Author(s): Graham Stewart
Wellington is hailed as the best little capital city in the world - it is the southernmost capital and is known for its friendly atmosphere. The heart of the city is compact, walkable and alive with restaurants and cafes that give a welcome with stylish a la carte dining and pavement outdoor casual fare. It boasts more bars, cafes and restaurants per capita than New York. It is a fun place to work and relax. Greater Wellington reaches to Upper Hutt and beyond the Kapiti Coast and many beaches to the north. This photographic essay takes the reader on a flight of discovery over the capital city of New Zealand, the surrounding suburbs and beyond.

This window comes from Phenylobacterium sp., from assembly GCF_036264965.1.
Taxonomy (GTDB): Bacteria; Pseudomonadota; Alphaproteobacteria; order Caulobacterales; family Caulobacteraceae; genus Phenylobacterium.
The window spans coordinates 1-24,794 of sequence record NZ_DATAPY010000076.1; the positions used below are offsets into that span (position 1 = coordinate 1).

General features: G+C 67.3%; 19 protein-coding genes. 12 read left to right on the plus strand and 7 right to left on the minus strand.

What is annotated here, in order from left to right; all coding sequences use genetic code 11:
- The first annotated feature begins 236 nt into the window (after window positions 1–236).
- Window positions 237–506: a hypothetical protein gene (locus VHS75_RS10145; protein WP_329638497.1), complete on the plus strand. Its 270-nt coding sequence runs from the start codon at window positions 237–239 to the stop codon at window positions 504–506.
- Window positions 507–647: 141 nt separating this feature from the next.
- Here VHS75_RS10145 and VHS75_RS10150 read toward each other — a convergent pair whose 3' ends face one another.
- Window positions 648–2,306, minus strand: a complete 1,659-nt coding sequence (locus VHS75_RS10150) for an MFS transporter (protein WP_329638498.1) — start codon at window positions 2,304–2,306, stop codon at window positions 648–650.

Graham Stewart is the author of 19 books including The End of the Penny Section, The Tangiwai Disaster – a Christmas Eve Tragedy, Auckland Before the Harbour Bridge, Around Wellington by Tram in the 20th Century, Wellington – Portrait of a Region, New Zealand – Portrait of a Nation, Napier – Portrait of an Art Deco City, Wellington – The Best Little Capital City in the World and Christchurch – A Portrait of Yesteryears. Recently Graham received the New Zealand Order of Merit for services to historical research and photography. The author’s first aerial photography experience was in a twin-wing Fox Moth at the old Mangere airport where you sat in a small cabin below the pilot who was out in the open above. The only communication was a voice pipe you had to shout through. Apart from Tiger Moths, which were also a challenge when waiting to give the pilot directions; he did much flying in the co-pilot’s seat with Freddie Ladd in Grumman Widgeon seaplanes under and over the Auckland harbour bridge when it was under construction in the 1950s. During his Hawke’s Bay years, he flew in many Cessnas and again in Tiger Moths, wearing a leather flying helmet which was always provided in those days.